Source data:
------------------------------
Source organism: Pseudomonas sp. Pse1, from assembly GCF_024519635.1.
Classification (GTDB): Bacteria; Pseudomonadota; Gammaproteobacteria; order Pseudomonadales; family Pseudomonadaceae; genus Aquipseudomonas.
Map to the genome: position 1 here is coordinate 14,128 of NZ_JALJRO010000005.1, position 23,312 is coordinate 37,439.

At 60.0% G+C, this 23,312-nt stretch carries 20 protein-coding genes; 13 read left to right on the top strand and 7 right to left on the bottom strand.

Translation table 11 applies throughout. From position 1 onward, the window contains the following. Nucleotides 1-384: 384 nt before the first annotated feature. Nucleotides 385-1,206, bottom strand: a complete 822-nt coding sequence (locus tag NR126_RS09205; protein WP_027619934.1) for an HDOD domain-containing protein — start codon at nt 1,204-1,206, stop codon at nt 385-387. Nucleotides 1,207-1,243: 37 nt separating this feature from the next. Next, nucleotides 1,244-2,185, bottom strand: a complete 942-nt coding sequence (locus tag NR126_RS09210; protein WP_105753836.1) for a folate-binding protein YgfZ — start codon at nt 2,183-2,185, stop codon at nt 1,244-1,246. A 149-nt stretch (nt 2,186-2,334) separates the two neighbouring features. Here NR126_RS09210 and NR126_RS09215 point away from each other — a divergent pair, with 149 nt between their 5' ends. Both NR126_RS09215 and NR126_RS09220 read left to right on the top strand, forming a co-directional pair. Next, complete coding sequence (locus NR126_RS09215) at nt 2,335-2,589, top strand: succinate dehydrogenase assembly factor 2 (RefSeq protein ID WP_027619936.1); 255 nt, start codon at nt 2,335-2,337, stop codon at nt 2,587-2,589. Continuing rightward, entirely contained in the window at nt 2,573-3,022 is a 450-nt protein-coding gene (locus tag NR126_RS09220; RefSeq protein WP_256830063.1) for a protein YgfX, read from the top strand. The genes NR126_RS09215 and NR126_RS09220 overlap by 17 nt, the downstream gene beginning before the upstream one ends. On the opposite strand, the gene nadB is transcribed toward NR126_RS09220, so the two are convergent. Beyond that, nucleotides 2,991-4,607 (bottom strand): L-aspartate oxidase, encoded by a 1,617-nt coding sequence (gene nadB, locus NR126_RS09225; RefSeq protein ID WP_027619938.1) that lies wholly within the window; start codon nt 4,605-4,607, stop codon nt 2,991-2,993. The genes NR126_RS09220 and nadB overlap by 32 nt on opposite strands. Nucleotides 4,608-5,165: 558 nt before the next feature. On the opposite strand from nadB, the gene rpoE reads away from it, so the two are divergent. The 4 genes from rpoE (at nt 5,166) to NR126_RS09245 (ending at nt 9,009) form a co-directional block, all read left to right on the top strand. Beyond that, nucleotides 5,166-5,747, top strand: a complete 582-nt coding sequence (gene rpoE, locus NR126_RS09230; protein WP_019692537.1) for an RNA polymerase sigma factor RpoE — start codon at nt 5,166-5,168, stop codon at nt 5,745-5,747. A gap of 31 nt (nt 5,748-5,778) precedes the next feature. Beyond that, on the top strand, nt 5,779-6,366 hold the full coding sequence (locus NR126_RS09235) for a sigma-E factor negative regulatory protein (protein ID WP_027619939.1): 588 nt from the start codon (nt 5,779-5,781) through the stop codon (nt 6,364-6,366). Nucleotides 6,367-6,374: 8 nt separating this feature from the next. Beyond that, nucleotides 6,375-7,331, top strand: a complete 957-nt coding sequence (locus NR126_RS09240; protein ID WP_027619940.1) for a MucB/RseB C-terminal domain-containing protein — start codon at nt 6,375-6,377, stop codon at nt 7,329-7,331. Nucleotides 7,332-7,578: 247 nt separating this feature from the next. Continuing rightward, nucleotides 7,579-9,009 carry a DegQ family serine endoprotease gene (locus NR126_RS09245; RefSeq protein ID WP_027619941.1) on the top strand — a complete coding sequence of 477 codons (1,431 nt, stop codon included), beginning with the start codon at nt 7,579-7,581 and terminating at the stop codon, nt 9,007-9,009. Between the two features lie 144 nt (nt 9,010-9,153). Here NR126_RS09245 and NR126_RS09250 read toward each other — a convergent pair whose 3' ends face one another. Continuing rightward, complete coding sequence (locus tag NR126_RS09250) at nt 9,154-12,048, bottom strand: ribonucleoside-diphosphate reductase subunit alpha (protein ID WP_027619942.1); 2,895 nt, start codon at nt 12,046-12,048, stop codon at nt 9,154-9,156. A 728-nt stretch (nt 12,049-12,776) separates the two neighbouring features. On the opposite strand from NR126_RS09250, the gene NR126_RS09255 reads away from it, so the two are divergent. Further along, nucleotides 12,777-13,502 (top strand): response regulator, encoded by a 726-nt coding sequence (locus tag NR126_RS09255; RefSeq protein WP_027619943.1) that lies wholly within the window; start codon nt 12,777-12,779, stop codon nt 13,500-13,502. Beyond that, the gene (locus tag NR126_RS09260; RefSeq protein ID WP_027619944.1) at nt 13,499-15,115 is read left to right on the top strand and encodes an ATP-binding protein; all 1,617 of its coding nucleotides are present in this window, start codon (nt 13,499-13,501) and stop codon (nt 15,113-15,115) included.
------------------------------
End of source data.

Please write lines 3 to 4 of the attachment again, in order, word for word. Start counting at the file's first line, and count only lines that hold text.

Map to the genome: position 1 here is coordinate 14,128 of NZ_JALJRO010000005.1, position 23,312 is coordinate 37,439.

At 60.0% G+C, this 23,312-nt stretch carries 20 protein-coding genes; 13 read left to right on the top strand and 7 right to left on the bottom strand.